Abraham, when he was called - See on Genesis 12:1-4; (note).
Not knowing whither he went - Therefore his obedience was the fullest proof of his faith in God, and his faith was an implicit faith; he obeyed, and went out from his own country, having no prospect of any good or success but what his implicit faith led him to expect from God, as the rewarder of them that diligently seek him. In all the preceding cases, and in all that follow, the apostle keeps this maxim fully in view.
By faith Abraham - There is no difficulty in determining that Abraham was influenced by faith in God. The case is even stronger than that of Noah, for it is expressly declared, Genesis 15:6, “And he believed in the Lord; and he counted it to him for righteousness.” Compare notes, Romans 4:1-5. In the illustrations of the power of faith in this chapter, the apostle appeals to two instances in which it was exhibited by Abraham, “the father of the faithful.” Each of these required confidence in God of extraordinary strength, and each of them demanded a special and honorable mention. The first was that when he left his own country to go to a distant land of strangers (Genesis 15:8-10); the other when he showed his readiness to sacrifice his own son in obedience to the will of God, Hebrews 11:17-19.
When he was called - Genesis 12:1, “Now the Lord had said unto Abraham, Get thee out of thy country, and from thy kindred, and from thy father‘s house, unto a land that I will show thee.”
Into a place which he should after receive for an inheritance, obeyed - To Palestine, or the land of Canaan, though that was not indicated at the time.
And he went out, not knowing whither he went - Genesis 12:4. Abraham at that time took with him Sarai, and Lot the son of his brother, and “the souls that they had gotten in Haran.” Terah, the father of Abraham, started on the journey with them, but died in Haran; Genesis 11:31-32. The original call was made to Abraham, Genesis 12:1; Acts 7:2-3, but he appears to have induced his father and his nephew to accompany him. At this time he had no children Genesis 11:30, though it seems probable that Lot had; Genesis 12:5. Some, however, understand the expression in Genesis 12:5, “and the souls they had gotten in Haran,” as referring to the servants or domestics that they had in various ways procured, and to the fact that Abraham and Lot gradually drew around them a train of dependents and followers who were disposed to unite with them, and accompany them wherever they went. The Chaldee Paraphrast; understands it of the proselytes which Abraham had made there - “All the souls which he had subdued unto the law.” When it is said that Abraham “went out, not knowing whither he went,” it must be understood as meaning that he was ignorant to what country he would in fact be led. If it be supposed that he had some general intimation of the nature of that country, arid of the direction in which it was situated, yet it must be remembered that the knowledge of geography was then exceedingly imperfect; that this was a distant country; that it lay beyond a pathless desert, and that probably no traveler had ever come from that land to apprize him what it was. All this serves to show what was the strength of the faith of Abraham.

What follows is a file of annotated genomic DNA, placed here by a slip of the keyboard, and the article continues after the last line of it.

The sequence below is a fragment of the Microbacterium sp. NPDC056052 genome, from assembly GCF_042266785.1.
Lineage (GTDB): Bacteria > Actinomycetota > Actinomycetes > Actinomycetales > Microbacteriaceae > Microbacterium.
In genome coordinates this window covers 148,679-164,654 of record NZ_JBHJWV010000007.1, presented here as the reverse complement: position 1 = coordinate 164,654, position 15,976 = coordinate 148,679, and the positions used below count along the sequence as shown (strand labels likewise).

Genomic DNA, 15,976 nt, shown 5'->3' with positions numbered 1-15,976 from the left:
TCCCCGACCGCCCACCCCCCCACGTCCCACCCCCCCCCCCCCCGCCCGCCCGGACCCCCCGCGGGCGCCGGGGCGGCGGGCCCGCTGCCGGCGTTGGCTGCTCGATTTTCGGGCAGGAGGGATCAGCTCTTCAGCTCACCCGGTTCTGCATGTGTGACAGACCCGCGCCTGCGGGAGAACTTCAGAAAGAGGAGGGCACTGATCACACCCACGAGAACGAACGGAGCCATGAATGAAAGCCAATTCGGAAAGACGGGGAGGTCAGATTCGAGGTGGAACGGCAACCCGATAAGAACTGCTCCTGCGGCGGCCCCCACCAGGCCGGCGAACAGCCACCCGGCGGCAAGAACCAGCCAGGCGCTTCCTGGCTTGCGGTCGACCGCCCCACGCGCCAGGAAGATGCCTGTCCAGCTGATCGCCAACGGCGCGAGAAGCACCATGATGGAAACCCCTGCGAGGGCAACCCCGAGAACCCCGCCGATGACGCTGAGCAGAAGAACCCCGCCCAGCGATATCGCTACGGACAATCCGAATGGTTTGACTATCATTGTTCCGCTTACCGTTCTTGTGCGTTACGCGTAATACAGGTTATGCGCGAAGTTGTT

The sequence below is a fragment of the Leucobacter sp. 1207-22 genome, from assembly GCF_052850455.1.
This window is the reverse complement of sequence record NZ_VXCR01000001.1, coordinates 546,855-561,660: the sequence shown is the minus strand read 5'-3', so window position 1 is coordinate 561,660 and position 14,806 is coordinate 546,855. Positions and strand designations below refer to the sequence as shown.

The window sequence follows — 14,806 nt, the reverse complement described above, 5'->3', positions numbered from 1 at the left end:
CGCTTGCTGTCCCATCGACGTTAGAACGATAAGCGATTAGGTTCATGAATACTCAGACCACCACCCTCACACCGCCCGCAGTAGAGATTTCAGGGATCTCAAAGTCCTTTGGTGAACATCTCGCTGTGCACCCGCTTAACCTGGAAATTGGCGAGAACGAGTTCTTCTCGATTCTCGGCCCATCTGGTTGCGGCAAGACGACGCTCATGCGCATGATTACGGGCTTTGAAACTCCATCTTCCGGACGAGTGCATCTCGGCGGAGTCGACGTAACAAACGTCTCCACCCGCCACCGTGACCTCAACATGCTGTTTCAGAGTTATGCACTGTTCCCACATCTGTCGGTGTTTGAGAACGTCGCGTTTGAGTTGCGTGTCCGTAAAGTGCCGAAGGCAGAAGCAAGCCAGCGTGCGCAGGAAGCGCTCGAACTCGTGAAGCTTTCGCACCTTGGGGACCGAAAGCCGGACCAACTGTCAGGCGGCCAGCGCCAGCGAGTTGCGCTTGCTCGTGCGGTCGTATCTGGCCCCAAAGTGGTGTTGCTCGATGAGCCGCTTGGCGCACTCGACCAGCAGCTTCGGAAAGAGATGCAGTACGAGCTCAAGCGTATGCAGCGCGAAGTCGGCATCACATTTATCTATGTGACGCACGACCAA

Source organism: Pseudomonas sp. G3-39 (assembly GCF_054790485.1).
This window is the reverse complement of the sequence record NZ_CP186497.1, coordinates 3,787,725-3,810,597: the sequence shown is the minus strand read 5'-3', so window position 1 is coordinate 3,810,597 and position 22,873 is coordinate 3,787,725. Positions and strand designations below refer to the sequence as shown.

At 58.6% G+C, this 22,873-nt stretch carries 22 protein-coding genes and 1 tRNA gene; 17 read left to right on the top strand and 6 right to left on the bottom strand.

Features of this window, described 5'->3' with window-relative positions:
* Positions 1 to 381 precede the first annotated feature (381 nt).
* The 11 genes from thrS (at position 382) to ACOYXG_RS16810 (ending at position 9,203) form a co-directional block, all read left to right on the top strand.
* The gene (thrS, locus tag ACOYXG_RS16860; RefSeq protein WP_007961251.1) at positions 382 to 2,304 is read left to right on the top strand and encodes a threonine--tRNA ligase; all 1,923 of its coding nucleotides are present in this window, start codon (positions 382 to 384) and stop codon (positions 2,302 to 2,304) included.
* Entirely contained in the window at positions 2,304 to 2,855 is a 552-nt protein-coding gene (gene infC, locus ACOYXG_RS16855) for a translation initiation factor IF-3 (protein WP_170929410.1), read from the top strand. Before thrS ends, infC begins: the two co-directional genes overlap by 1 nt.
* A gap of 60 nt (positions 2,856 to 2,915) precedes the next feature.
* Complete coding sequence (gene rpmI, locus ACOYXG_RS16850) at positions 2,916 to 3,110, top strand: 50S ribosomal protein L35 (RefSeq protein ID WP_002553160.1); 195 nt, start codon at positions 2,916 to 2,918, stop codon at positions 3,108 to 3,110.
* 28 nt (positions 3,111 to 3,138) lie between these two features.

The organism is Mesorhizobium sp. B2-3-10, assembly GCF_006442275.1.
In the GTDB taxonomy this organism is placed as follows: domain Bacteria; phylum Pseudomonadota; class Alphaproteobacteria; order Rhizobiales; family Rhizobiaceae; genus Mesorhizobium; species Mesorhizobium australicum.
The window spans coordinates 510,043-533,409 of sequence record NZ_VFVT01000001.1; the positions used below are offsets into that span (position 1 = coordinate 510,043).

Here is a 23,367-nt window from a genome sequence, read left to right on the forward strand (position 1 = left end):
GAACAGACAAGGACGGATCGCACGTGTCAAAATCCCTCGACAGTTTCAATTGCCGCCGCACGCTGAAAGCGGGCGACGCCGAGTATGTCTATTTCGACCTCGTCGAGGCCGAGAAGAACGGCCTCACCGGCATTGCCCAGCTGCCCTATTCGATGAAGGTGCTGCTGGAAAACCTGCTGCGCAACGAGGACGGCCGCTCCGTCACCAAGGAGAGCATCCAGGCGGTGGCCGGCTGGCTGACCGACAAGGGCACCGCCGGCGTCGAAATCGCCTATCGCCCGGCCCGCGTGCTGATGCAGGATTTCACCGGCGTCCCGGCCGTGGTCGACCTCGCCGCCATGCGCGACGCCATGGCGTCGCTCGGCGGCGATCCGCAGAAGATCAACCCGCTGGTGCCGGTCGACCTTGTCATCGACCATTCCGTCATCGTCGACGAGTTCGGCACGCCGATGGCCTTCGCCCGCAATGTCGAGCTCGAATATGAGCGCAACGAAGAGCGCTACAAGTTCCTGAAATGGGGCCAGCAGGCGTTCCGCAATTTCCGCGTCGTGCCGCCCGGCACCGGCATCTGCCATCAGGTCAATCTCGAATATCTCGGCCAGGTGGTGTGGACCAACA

The message of God came to Abraham, “Get thee out of thy country, and from thy kindred, and from thy father's house, unto a land that I will show thee.” In order that God might qualify him for his great work as the keeper of the sacred oracles, Abraham must be separated from the associations of his early life. The influence of kindred and friends would interfere with the training which the Lord purposed to give His servant. Now that Abraham was, in a special sense, connected with heaven, he must dwell among strangers. His character must be peculiar, differing from all the world. He could not even explain his course of action so as to be understood by his friends. Spiritual things are spiritually discerned, and his motives and actions were not comprehended by his idolatrous kindred. PP 126.1
“By faith Abraham, when he was called to go out into a place which he should after receive for an inheritance, obeyed; and he went out, not knowing whither he went.” Hebrews 11:8. Abraham's unquestioning obedience is one of the most striking evidences of faith to be found in all the Bible. To him, faith was “the substance of things hoped for, the evidence of things not seen.” Verse 1. Relying upon the divine promise, without the least outward assurance of its fulfillment, he abandoned home and kindred and native land, and went forth, he knew not whither, to follow where God should lead. “By faith he became a sojourner in the land of promise, as in a land not his own, dwelling in tents, with Isaac and Jacob, the heirs with him of the same promise.” Hebrews 11:9, R.V. PP 126.2